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20121213
20121213
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now. why do i bring this up? is there anybody in washington, d.c. who is talking about cutting tax rates? and the answer is no. there's really not. there's not one person in this chamber who comes to the floor and talks about cutting tax rates. we might like to but we're in a tough economic crisis right now and folks are concerned about the revenue side of the equation. what folks are talking about, though, is not raising tax rates. for some reason, for reasons that i can't understand, mr. speaker, the president has gotten wrapped around the axle on an insistence that actual rates go up. speaker john boehner offered him revenue he said if you just want the money, we'll find a way to get money through taxes, it doesn't have to be through higher rates, we can do it through eliminating loopholes and exemses, broadening the base. the president said i want higher rates. when we're not talking about higher rate fless white house, mr. speaker, we're talking about fairness. i've got to tell you, mr. speaker, dadgummit, you and i are freshmen in this body, we came with the largest freshmen
. until then, part of our conversation on this morning's "washington journal" about the impact of medicare about the fiscal cliff negotiations. host: and here on "washington journal," we are going to continue our look that we've done over the last couple of weeks at the so-called fiscal cliff and its impact on taxes and spending and some other issues. and today we're focusing on the issue of medicare, and our guest is mary agnus carey, senior health care correspondent for the kaiser health care news. mary agnus, just as a reminder for our viewers, how is medicare funded? guest: well, medicare has part a is funded by payroll taxes, gets taken out of their checks. part b and d. part b is your outpatient service and part d is prescription drugs and it's funded by yn revenue. host: is it self-sustaining? does it pay for itself? guest: in the sense general revenues pays for it, its needs are met and then the medicare trustees says the program is funded through 2024 in part because of the reductions in the health care law to providers and here we're talking about the part a trust fund. as we kno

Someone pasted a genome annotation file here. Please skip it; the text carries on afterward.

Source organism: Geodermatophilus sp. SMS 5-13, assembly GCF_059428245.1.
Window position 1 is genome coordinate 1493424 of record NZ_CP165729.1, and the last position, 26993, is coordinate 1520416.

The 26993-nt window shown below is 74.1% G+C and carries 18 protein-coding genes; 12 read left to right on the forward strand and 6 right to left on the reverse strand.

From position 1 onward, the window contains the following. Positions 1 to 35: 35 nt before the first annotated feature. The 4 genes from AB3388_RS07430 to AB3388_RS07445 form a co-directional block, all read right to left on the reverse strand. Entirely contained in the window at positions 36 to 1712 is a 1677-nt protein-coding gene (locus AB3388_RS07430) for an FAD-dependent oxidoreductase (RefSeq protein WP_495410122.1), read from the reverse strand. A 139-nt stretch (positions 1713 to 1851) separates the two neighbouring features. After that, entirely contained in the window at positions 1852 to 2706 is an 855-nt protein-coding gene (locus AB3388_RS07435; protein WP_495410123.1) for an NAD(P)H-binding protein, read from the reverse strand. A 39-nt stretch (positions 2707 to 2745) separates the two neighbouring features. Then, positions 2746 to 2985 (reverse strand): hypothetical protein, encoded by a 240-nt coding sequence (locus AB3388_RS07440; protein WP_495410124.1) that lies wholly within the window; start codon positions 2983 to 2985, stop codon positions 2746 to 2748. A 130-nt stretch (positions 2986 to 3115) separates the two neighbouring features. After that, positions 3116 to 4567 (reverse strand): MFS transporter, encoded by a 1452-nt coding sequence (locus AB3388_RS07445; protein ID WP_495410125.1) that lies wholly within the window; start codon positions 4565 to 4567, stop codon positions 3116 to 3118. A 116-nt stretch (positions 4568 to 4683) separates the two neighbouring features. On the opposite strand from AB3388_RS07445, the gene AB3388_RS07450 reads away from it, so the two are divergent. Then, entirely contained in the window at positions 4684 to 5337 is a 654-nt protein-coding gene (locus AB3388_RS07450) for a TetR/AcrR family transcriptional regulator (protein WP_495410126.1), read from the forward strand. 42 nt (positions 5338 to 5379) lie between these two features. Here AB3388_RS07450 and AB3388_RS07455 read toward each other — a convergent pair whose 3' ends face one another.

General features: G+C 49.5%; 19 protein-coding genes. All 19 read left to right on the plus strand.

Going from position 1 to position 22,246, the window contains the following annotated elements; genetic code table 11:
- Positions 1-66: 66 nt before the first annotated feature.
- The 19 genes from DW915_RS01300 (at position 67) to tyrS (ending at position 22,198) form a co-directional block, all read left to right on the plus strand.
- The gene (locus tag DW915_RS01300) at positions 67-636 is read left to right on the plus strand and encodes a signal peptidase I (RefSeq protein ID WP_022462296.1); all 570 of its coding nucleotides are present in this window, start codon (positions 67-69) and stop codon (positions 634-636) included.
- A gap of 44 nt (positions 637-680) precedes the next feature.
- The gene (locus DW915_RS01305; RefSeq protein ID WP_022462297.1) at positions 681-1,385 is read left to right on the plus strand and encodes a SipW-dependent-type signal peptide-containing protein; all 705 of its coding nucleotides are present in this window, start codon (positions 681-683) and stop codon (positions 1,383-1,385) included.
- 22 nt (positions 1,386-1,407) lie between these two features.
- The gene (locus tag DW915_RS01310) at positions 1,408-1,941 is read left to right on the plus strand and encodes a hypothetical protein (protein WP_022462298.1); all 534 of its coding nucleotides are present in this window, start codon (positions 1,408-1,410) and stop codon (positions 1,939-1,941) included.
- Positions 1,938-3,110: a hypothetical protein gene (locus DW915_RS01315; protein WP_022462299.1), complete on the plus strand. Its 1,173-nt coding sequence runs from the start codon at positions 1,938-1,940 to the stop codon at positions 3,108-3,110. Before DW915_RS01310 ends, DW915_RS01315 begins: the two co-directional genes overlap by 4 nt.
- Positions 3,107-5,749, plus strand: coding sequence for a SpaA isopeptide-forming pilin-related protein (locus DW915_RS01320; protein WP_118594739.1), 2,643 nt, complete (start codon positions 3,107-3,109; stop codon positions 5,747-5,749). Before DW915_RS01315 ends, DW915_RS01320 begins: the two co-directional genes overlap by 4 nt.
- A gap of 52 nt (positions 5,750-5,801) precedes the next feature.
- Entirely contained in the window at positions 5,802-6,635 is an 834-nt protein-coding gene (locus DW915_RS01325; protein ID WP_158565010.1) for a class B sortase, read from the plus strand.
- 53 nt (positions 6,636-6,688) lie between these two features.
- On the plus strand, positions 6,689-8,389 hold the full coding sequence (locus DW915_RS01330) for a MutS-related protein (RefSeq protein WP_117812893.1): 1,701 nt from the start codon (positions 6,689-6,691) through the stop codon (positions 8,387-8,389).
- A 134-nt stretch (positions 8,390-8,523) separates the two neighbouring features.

for me to sort of navigate the ways of this chamber, the ways of washington, the ways of congress, something that i think everybody knows is a challenge, whether you've been in the state legislature or any kind of legislative body prior to coming to the congress, it is a challenge to get to know how to operate in this environment. leonard has been very, very good to me, and i appreciate everything he has done. i could talk about his military service and all these other things that congressman latham just mentioned, but i'm not going to do that except say i am on armed services. i never served in the military myself. i have two marine children with whom we're going to be spending christmas again this year no matter what the congress decides to do and no matter what the president and speaker boehner decide to do, we're with them, to honor them and our military this christmas. leonard has a distinguished past in the military. there's absolutely no doubt about that. one other thing i'll say about leonard boswell, we talked a lot about us being from iowa. but i refer to leonard boswell
Search Results 0 to 2 of about 3

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